“Margaret Thatcher was one of those glorious accidents of history. The Tory Party woke up one day and discovered that by mistake they had elected this female leader”
Last night saw the airing of the first episode of a five part series, “A Very British Revolution” about Margaret Thatcher’s rise in politics and time in No10 through a new lens, with archive footage and interviews from her inner circle.
The story of Margaret Thatcher is an essential part of Conservative folklore. The daughter of a Grantham grocer who became the first female Prime Minister.
So often the focus is on the woman who appeared resolute at party conference after the bombing of the Grand hotel in Brighton, the woman who would wear the “Iron Lady” title as a badge of honour, and the woman who would come to have her own “ism”. The focus is rarely on the woman who she was before she secured the keys to No10.
“She actually feeds on obstacles and feeds on problems; and grows as a result of them” – Shirley Williams on Margaret Thatcher
This first part of the documentary gives an insight into Thatcher as Education Secretary and Leader of the Opposition, following the creation of the woman who would eventually become the Iron Lady.
When asked in an interview why she wanted to become leader, Thatcher replied that “I didn’t set out to be leader in any way. I didn’t plan or determine to do it from my youth. I felt that I could tackle it as well as anyone else, and I’ve always believed that when opportunities come, you should take them. And you should use the abilities and talents you’ve been given to maximum extent and stretch them. You’ve got a duty to do so”. A motivational quote worthy of your Instagram feed.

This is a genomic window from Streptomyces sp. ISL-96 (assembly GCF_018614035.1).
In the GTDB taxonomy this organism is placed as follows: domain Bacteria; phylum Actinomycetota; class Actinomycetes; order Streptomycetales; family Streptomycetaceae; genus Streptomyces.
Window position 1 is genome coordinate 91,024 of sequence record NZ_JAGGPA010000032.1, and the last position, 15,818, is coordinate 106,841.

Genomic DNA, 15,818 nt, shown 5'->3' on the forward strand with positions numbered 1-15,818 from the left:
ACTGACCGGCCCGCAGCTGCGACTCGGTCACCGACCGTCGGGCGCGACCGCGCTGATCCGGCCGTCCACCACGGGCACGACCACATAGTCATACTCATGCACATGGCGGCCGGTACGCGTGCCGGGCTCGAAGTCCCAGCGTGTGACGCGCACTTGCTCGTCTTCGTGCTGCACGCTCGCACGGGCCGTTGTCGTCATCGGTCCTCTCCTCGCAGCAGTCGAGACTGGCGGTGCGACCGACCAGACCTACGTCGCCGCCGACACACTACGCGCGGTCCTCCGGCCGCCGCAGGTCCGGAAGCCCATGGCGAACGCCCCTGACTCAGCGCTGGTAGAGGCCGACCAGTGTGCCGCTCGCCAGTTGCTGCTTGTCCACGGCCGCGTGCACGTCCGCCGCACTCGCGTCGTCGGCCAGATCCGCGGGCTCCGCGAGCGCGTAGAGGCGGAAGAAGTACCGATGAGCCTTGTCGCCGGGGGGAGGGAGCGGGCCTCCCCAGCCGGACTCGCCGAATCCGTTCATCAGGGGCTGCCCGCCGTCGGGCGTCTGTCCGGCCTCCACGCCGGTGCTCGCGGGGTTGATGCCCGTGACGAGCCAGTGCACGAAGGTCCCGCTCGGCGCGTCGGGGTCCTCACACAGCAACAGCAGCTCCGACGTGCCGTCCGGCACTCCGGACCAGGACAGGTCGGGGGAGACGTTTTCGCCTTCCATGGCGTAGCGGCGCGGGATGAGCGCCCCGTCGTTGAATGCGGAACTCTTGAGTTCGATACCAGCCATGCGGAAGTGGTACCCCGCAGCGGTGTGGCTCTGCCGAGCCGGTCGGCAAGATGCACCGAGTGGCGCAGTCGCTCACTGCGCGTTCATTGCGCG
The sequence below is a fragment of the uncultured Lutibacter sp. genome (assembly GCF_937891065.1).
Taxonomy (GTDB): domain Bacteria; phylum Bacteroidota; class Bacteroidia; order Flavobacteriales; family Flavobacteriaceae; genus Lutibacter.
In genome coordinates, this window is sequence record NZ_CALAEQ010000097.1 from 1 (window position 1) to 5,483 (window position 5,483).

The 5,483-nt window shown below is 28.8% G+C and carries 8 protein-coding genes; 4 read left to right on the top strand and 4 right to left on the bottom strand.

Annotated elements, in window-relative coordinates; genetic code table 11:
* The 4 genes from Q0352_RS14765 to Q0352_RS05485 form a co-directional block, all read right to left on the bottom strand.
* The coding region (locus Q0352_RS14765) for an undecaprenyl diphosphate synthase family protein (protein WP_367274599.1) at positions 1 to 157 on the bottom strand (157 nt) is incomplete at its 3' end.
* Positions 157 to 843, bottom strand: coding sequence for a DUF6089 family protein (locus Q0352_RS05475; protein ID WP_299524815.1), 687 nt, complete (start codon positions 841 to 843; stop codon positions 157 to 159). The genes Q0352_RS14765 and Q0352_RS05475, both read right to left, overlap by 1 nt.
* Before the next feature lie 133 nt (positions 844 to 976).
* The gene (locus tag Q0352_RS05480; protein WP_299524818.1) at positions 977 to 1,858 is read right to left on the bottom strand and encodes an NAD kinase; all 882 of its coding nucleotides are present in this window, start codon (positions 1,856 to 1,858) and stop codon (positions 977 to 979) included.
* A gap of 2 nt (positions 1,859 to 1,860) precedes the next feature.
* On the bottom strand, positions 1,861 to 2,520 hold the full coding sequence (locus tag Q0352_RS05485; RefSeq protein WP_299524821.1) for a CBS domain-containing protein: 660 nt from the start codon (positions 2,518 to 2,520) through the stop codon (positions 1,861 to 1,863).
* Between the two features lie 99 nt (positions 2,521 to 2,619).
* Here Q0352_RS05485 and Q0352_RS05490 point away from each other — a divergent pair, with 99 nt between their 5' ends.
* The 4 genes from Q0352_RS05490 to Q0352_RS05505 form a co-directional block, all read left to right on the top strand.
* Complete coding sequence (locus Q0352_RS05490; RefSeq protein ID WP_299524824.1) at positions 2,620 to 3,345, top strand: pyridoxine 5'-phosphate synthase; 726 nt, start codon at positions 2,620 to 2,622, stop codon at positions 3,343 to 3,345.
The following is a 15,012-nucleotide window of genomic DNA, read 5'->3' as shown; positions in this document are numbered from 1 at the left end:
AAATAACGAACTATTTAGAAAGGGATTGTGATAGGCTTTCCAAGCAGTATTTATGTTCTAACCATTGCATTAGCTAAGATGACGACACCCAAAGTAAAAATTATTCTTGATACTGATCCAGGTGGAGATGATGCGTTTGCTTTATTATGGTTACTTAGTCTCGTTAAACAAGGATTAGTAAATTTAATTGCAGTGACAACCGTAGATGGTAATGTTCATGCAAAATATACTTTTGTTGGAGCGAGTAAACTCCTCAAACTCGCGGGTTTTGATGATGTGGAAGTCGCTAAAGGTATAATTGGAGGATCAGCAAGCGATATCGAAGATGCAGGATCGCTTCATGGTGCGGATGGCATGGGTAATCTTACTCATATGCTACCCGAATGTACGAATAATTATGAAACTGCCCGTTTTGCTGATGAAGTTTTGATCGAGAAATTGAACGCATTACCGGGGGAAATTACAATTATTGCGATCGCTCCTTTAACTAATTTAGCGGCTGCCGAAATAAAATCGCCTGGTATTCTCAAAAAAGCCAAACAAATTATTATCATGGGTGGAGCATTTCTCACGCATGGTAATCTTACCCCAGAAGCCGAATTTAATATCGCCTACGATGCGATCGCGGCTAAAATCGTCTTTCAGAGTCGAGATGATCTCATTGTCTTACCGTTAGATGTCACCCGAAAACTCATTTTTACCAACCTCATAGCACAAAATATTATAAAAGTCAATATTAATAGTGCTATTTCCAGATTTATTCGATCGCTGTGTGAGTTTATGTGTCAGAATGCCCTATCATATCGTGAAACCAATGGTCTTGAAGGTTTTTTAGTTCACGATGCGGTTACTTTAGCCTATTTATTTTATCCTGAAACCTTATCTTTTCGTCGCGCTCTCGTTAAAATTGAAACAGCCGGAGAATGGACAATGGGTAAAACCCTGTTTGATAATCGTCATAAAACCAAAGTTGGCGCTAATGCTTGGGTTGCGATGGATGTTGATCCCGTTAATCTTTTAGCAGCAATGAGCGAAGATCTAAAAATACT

Thatcher openly admitted to weeping when she became party leader – “I almost wept when they told me, I did weep”. The image of the “crying woman” has been used throughout history to portray women – not as passionate – but as weak. This came full circle this week when the media tried to insinuate that the Prime Minister had become teary eyed during a meeting with the 1922 committee. The since debunked claims were made to weaken the image of a female prime minister. Few political women today would ever openly admit to crying. It’s not viewed as a sign of passion or belief, it’s viewed as a sign of weakness – the image of the tearful woman has carried on throughout history.
What is painfully visible in this part of the documentary is the casual, widely accepted, gender bias. One clip shows a man telling Thatcher how “women in politics, it seems to me, are confined to the roles of arts and education”. Thatcher herself appears on screen to say “I don’t think in my lifetime there will be a women Prime Minister – I am always a realist”.
Watching Thatcher rehearse her speeches in a lower voice to get rid of the
“shrilling” and ditching her trademark hats and patterned outfits for a more sleek skirt suit, reminded me of so many modern women who have been forced to do the same.
40 years later are political women still being forced to tweak their voices, micromanage their wardrobe and stay firmly within a conventional box? Unfortunately so.
The greatest takeaway from “Making Margaret”? Not much has changed in 40 years.